Another Hollywood legend has fallen. Mickey Rooney, pictured above with Nelson Eddy, has died at age 93, having lived a long, hard-lived but happy life (for the most part). He lived as any entertainer would want, continuing to entertain folks right up until his final days.
Many people may not remember that Nelson Eddy’s very first movie role was a quick walk-on (or sing-on) in the 1933 film Broadway to Hollywood. It starred Frank Morgan and Alice Brady as a vaudevillian couple. Twelve-year old Mickey Rooney played their grandson.
Nelson portrayed a vaudevillian singer named John Sylvester, who walked onstage and started singing “In the Garden of My Heart.” A few seconds later, the scene shifted back to an argument between Frank Morgan and Alice Brady so we hear Nelson finish the song over the din of their quarreling voices.
Not a great movie debut but at least Nelson enjoyed a short off-screen romance with an older woman, the film’s female star, Alice Brady.
Those of you who were lucky enough to see Mickey Rooney’s most recent touring show, “Let’s Put on a Show” (as we did), found him to be elderly and somewhat feeble but with enough mental energy and spunk to put over the songs and stories of his life that audiences cherished. He made vivid the memories of 1930s Hollywood and at several points in the show particularly when talking about Judy Garland, he wept. Even when the spotlight moved off him as the next portion of the show was set up, if one studied his face one could see that it took a few moments for him to compose himself.
He was a fairly religious man in later years and if one casually asked him about a Hollywood scandal (that didn’t include himself and/or Judy Garland), he was most likely to brush it off or not want to discuss it. However, you should know that he was receptive to narrating a documentary about the Jeanette MacDonald-Nelson Eddy romance. In fact, the negotiations only broke down over the very high and rather unrealistic fee that was demanded for his participation. Let me clarify here that these business decisions were not handled by Mickey himself; he had only kind words for Jeanette and Nelson. But it was a puzzlement.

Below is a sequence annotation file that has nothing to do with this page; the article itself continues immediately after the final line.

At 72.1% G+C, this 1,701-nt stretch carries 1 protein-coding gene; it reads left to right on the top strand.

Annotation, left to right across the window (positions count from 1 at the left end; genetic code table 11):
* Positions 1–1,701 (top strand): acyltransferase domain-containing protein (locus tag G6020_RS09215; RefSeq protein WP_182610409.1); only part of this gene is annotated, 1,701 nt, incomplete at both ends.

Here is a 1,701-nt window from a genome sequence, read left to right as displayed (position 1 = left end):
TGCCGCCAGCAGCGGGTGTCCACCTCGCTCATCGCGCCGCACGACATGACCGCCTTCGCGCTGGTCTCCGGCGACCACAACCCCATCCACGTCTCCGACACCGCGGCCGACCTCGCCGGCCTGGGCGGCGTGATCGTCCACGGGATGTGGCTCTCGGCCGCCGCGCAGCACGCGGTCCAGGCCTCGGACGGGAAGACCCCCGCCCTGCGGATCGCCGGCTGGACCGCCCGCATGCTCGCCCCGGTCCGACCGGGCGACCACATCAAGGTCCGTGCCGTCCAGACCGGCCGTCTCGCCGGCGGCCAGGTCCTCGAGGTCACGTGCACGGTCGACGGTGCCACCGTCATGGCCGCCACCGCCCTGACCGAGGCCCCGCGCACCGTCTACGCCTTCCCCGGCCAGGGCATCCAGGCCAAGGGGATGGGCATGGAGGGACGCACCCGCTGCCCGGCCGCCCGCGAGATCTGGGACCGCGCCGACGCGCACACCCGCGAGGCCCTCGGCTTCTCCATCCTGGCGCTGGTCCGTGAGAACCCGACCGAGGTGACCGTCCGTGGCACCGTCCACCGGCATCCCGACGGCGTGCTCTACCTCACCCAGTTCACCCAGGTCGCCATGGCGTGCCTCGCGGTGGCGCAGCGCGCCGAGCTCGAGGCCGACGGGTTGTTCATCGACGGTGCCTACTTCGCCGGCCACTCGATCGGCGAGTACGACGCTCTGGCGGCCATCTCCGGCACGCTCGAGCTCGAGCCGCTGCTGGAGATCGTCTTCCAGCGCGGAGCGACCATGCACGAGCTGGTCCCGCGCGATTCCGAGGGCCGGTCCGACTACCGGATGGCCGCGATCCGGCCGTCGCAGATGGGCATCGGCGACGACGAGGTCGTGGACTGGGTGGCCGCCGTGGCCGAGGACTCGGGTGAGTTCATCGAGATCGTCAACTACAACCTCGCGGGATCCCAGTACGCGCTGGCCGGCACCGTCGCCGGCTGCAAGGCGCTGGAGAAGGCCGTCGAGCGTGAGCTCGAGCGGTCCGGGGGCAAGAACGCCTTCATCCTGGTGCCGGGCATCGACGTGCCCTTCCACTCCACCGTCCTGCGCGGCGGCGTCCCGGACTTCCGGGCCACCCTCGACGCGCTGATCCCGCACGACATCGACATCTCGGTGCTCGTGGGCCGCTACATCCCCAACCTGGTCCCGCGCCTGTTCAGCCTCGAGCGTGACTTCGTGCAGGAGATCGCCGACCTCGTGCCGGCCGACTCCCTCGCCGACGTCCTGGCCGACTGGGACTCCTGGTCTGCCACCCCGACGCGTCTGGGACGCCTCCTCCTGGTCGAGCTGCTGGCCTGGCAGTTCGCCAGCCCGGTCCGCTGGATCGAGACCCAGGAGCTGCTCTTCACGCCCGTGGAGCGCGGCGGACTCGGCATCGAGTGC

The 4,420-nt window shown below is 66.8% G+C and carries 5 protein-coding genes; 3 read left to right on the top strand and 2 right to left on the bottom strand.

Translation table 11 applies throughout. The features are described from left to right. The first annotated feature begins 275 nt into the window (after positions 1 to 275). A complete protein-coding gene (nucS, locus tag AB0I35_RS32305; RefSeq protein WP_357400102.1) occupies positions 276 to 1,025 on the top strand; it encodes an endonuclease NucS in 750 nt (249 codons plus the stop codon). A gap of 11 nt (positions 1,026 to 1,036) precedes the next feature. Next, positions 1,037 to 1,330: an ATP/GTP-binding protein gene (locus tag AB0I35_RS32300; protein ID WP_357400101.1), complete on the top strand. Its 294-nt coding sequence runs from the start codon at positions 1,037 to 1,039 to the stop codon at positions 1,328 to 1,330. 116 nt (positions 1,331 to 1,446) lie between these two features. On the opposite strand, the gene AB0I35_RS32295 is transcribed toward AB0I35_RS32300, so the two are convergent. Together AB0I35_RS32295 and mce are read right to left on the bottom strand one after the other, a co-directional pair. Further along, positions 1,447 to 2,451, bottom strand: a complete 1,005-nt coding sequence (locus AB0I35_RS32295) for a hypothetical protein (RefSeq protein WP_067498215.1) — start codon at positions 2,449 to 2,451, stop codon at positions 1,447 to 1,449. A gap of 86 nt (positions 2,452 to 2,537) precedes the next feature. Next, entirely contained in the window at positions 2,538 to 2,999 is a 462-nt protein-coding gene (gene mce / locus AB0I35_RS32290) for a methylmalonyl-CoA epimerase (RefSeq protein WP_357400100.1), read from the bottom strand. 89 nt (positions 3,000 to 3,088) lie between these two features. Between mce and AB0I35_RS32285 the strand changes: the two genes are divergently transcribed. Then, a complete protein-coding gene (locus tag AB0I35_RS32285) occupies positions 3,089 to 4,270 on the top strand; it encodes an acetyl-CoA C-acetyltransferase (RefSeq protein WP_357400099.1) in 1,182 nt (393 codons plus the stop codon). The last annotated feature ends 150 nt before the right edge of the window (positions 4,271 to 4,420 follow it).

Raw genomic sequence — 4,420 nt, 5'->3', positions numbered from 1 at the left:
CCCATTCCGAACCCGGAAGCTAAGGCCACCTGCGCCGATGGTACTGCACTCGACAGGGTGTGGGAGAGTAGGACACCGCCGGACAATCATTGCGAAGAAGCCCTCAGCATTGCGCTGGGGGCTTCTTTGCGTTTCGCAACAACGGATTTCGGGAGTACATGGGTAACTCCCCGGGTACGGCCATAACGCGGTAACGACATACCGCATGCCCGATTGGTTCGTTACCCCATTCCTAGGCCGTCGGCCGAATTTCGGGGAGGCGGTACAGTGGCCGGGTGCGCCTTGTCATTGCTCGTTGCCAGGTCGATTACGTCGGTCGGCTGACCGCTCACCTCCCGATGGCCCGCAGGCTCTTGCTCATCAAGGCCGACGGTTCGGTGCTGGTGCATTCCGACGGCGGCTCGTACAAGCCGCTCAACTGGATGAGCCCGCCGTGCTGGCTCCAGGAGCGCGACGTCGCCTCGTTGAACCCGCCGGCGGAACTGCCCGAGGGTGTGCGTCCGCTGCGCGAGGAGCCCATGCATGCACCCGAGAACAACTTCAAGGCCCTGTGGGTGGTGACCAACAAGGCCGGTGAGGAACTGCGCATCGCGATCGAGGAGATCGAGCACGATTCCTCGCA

So… it did not come as a surprise when more recently, unhappy reports came from Mickey himself about his finances and elder care problems. Three years ago, People magazine wrote:
The 90-year-old – whose on-screen problems were always easily resolved when he played all-American boy Andy Hardy – told a Senate hearing of a real-life drama involving elder abuse, and he spoke from his personal case history, he said.
“I felt trapped, scared, used and frustrated,” testified Rooney, who also said he and his (ninth) wife Jan were made to go hungry, he had medicine withheld from him and that his Oscar was even sold off. “But above all, when a man feels helpless, it’s terrible,” said the screen legend.
According to a court case in Los Angeles, Rooney has accused his stepson, Chris Aber, of elder abuse, and has obtained a restraining order against him. Aber denies Rooney’s claims, as does Jan Rooney, say news reports.
Mickey ultimately came to a private financial settlement with his stepson (who agreed Mickey was owed 2.8 million dollars but filed bankruptcy so could not repay him), turned all his finances over to his lawyer and separated from his wife Jan. His beloved Westlake Village home was sold and the proceeds split with Jan. They never divorced.
Mickey was working up till the time of his passing. He recently reprised his role as “Gus” in the upcoming Night at the Museum 3, which is still filming at this writing and is set to be released in December 2014. Hopefully Mickey’s footage will make the final cut of the movie.
The Los Angeles Times today notes that Mickey Rooney was “the tireless last surviving star of Hollywood’s 1930s Golden Age, a performer always ready to make an appearance when there was a crowd waiting to applaud.”